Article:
We hate fear tactics- but this warrants your fear.
Locky is the nickname of a new strain of ransomware, so-called because it renames all your important files so that they have the extension .locky. It doesn’t just rename your files, it scrambles them first, and – as you probably know about ransomware – only the crooks have the decryption key.
You can buy the decryption key from the crooks via the so-called dark web using bitcoins (BTC), with each BTC currently valued at about $450. Ransom varies according to the amount of data Locky scrambles and can run into many thousands of dollars. Locky scrambles all files that match most extensions, including images, videos, source code, and office files.
Early 2016 estimates state that Locky is currently infecting over 90,000 machines a day. There is no available fix or patch for a machine infected with ransomware (even the FBI has been defeated by ransomware cryptography), the problem currently seems to have no solution. If you get a pop-up or a phone call from some alleged IT company telling you they can take it off, they’re lying. Instead, they are cybercriminals themselves.
Ransomware attacks have increased in recent years. CryptoLocker alone procured an estimated $3 million before authorities acted to take it down. Cryptowall was estimated to have raked in over $18m by June 2015, with over 1,000 victims contacting the FBI’s Internet Crime Complaint Center to report infections.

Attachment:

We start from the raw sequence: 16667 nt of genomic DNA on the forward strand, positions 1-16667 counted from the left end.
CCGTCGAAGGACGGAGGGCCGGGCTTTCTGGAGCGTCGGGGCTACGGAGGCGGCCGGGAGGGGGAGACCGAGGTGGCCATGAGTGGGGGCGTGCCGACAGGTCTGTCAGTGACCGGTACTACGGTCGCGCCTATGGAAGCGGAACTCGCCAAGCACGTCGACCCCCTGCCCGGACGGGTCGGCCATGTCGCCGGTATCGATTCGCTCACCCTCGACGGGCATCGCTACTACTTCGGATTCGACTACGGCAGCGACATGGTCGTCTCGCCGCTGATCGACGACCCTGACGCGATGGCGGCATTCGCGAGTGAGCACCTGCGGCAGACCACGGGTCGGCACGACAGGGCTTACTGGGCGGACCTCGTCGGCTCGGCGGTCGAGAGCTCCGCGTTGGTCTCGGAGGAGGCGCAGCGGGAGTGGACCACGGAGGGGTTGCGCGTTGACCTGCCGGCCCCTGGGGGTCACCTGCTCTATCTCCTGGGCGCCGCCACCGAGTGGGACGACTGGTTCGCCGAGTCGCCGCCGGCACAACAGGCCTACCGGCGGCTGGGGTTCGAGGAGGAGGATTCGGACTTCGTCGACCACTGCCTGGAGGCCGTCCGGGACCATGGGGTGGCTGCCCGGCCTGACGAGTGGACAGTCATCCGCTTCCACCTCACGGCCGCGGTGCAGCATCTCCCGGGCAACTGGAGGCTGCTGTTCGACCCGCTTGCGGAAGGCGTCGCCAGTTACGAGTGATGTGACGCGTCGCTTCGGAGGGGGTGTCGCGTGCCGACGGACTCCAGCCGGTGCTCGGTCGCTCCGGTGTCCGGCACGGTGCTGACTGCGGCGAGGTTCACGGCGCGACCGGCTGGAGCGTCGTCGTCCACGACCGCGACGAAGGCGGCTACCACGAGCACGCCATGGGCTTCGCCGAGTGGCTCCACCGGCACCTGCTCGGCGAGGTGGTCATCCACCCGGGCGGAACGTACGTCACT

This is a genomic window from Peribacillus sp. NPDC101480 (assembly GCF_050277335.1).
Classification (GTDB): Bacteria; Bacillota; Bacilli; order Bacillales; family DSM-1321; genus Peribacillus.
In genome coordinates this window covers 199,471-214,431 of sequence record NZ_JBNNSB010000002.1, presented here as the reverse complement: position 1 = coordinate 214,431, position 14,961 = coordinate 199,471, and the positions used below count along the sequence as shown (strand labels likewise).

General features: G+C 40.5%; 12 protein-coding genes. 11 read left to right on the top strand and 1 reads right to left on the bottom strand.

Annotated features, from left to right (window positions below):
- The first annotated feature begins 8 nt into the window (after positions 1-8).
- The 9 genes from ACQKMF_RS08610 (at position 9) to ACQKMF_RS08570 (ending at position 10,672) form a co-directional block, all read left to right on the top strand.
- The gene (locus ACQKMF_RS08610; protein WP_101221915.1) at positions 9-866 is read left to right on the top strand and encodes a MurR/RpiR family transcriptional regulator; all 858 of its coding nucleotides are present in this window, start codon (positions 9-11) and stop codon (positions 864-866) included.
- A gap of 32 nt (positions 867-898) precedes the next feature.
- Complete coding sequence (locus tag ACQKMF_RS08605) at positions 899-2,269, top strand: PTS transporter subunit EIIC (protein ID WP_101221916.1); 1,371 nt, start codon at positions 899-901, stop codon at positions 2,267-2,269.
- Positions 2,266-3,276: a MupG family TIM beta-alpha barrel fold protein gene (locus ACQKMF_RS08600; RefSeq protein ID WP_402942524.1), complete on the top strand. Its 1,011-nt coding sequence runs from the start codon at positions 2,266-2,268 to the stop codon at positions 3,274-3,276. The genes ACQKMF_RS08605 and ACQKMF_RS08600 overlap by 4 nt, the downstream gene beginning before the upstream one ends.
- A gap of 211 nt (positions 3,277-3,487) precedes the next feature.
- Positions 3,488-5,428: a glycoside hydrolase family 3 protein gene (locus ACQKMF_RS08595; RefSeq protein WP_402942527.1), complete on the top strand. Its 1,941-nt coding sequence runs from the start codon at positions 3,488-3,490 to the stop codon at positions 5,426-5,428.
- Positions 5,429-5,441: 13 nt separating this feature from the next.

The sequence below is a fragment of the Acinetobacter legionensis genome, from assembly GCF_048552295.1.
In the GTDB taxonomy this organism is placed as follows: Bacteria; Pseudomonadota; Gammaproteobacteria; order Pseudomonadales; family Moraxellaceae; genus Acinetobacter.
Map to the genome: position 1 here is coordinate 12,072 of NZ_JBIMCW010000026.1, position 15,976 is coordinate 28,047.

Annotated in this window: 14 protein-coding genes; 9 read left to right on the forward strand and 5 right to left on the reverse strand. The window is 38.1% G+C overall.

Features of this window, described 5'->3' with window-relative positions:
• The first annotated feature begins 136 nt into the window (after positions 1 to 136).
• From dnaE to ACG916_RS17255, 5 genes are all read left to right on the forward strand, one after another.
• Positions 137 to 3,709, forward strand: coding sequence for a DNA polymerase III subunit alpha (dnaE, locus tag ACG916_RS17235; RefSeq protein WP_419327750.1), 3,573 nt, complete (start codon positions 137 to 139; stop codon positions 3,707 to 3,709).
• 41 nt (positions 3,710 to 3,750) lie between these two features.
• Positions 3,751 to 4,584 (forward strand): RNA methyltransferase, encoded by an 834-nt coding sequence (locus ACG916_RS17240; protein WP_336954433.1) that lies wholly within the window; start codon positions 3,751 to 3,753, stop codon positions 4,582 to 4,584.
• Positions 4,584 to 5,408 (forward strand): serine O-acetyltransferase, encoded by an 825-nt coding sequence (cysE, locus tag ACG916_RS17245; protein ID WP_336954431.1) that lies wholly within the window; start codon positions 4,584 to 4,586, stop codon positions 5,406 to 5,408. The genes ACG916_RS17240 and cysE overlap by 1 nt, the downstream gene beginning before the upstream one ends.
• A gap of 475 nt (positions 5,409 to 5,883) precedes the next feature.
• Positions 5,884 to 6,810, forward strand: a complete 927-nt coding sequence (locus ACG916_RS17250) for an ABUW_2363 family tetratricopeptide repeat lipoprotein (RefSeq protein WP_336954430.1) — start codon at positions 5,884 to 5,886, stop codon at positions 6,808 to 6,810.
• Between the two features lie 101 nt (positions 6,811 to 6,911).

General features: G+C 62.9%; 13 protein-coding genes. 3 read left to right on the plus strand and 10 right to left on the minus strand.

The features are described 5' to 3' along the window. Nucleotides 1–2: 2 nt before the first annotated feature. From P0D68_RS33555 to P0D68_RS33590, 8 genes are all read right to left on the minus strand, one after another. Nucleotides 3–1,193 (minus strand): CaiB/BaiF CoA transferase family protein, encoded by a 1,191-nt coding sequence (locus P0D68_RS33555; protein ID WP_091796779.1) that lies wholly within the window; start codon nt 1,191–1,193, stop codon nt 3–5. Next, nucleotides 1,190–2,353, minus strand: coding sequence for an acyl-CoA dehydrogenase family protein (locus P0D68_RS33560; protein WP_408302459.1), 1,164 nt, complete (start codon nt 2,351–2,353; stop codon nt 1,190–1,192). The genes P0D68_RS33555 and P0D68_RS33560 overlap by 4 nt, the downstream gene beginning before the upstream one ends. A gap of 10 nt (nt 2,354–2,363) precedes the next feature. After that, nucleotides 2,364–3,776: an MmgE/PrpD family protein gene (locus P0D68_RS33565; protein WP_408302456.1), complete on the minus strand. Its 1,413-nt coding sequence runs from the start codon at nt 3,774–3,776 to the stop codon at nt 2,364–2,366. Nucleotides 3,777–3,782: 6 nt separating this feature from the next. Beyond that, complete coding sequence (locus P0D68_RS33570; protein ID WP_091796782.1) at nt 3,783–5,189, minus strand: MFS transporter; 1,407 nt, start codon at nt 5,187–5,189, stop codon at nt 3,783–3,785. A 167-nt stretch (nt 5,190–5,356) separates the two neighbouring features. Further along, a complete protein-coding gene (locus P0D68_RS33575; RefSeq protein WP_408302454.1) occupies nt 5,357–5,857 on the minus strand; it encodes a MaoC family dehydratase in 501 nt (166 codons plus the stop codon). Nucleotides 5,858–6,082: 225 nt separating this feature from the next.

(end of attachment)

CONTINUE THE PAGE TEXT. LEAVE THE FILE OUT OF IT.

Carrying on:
If the ransom is paid, there is no guarantee that the attackers won’t simply take the money and demand more, or just refuse to decrypt your files, period. The FBI cautions users that ransomware can continue to operate in the background, logging keystrokes and capturing other personal information, even after professional services have cleaned and attempted to restore the machine.
While Locky is the newest strain of ransomware to emerge to date, the basics of ransomware attacks have not altered since the early days. The current breed of ransomware is far more prolific, predictable, stable and successful. The adversary is now able to very tightly control the post-detonation time limits, payment methodology, and spreading/infection methods. Added to that, these days we even have so-called turn-key services for non-technical folks to get in on the ransomware money-grab, such as Ransom32, Tox (defunct), and so on. This means your neighbor down the street may be sending it out.
Even if you pay up, you’ll still need to make sure that you decrypt everything that was affected, and that is no easy task. Worse still, if you miss the posted deadline for payment, you may find yourself left with zero options for recovery.
Proactive planning is the only protection against this cyber-beast. Please call the Millennium Group to learn about a new software you can purchase that is able to detect and prevent the execution of Locky and other ransomware, using mathematical models built long before the actual malware was created. We’re in a new day, people. If you value your data or run a business, your action is required.